Like, I personally have fantasized for at least a decade about being spit-roasted (two dicks, at least one belonging to a cis guy), with other combinations of genitals being at most half as interesting to me. In my experience and current network, though, it's not that easy to find cisgender dudes who both like pussy and are actually okay (as in, keeping-hard levels of okay) with more than one dick in the room. Conversely, I’m not sure if as many straight men fantasize about it as our collective sex consciousness would indicate, you know, two hot bi cis ladies converging hungrily on that magnificent cock , but… yeah, I’ve heard enough guys talk about it to know that the number is statistically significant. AND AT THE SAME TIME, we bi women are all over the place, but we're not automatically down with that particular configuration. No, not even for you.

Setting logistics aside—which you actually can't—I suspect threesomes succeed or go south for the same reasons that two-person couplings do: communication, or lack thereof. However difficult or scary it is for two people to "use their words," trying to get three or more people on the same page is exponentially more so.

The problem is that people really deconstruct the fantasy all the way to the base. It’s not just getting two babes of your preferred gender mackin’ on your hot body and on each other. We develop a lot of our fantasies from pop culture, and Hollywood would have us believe that sex happens organically, maybe with some extra drinking**, but definitely with a minimum of talking. According to that manufactured fantasy, negotiating sexual encounters is awkward and makes for boring scripts. Sexy times are supposed to just EMERGE, ruffling the white gauzy curtains and turning on some lovely rose-coloured lighting on their way in.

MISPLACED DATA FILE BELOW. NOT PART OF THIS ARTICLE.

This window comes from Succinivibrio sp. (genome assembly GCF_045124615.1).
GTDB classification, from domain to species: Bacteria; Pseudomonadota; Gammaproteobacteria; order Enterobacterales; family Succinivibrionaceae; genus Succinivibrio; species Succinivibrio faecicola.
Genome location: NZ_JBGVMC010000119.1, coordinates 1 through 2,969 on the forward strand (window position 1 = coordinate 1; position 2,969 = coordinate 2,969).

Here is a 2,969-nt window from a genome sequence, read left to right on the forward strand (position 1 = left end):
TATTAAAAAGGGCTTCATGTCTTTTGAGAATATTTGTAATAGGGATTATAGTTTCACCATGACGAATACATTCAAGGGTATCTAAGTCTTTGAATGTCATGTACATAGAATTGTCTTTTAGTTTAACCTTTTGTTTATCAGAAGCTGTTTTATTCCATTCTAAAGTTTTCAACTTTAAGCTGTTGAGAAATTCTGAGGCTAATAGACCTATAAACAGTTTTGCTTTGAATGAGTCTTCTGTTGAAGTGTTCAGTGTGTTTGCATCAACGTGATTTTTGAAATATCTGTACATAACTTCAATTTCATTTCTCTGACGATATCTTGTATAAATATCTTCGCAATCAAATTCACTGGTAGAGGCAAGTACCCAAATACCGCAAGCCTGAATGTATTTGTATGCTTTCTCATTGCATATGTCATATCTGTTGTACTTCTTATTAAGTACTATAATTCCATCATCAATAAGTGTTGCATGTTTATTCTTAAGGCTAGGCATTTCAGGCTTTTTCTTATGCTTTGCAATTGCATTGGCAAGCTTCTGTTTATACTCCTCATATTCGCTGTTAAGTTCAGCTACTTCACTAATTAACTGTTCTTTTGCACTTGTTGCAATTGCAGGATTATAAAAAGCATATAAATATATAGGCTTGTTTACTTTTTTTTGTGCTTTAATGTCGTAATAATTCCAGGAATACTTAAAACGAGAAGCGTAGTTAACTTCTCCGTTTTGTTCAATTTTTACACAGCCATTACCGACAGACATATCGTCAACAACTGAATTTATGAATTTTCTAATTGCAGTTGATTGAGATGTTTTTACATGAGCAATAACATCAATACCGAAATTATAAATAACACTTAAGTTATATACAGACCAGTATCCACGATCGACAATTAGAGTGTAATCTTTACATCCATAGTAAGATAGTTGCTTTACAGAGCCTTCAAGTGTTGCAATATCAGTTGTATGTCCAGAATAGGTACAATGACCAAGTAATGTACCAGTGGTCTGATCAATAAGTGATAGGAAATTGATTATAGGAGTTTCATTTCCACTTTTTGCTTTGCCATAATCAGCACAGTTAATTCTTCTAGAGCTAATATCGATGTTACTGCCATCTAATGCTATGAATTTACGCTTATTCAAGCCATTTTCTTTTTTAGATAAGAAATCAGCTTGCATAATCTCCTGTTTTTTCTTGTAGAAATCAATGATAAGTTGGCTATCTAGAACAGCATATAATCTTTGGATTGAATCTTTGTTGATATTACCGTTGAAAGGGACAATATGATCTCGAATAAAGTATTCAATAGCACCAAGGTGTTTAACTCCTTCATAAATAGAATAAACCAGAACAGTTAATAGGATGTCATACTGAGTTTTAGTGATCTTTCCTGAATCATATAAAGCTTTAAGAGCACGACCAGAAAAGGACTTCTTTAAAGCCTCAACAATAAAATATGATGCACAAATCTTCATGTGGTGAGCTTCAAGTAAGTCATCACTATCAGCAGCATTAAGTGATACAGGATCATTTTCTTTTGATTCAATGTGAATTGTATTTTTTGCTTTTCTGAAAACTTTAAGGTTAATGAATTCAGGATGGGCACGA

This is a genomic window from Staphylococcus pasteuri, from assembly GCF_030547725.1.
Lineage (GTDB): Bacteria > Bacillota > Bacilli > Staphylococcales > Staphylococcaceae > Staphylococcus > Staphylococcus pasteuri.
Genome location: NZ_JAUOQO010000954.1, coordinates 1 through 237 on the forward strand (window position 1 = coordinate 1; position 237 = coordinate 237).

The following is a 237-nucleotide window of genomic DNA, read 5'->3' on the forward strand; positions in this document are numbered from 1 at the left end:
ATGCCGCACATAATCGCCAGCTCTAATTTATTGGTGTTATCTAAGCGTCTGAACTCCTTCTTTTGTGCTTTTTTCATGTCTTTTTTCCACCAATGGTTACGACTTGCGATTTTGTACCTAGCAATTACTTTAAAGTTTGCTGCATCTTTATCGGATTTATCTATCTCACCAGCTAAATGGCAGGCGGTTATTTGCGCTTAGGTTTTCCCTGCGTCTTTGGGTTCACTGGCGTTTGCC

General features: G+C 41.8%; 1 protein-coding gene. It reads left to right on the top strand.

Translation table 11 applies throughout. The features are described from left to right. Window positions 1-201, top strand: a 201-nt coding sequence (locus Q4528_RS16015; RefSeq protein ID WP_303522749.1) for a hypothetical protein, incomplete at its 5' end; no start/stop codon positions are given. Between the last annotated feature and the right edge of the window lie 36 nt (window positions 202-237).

And also, sexy times are supposed to just drift away afterward. I suspect that a lot of people, in any constellation of coitus, don’t deal with post-coital feelings very well. With established couples inviting a third in, there’s the strong potential of jealousy, plus that third person feeling maybe a little left out. With solo or otherwise non-hierarchical folks setting up the scene, perhaps that reduces the possibility of feeling threatened in one’s existing relationship, but…

I am not the person to answer this question. I’ve tried threesomes exactly four times. Only once did the mechanics actually work out, but even in that case I felt a little manipulated, like I was doing it to please my partner at the time more than for my own pleasure. The rest of the cases were either insufficiently communicated, or poorly planned. I do not have what I would consider a truly successful threesome under my belt.

I suspect that threesomes can live up to the fantasy, but you have to be hella good communicators, all three of you, before, during, and after.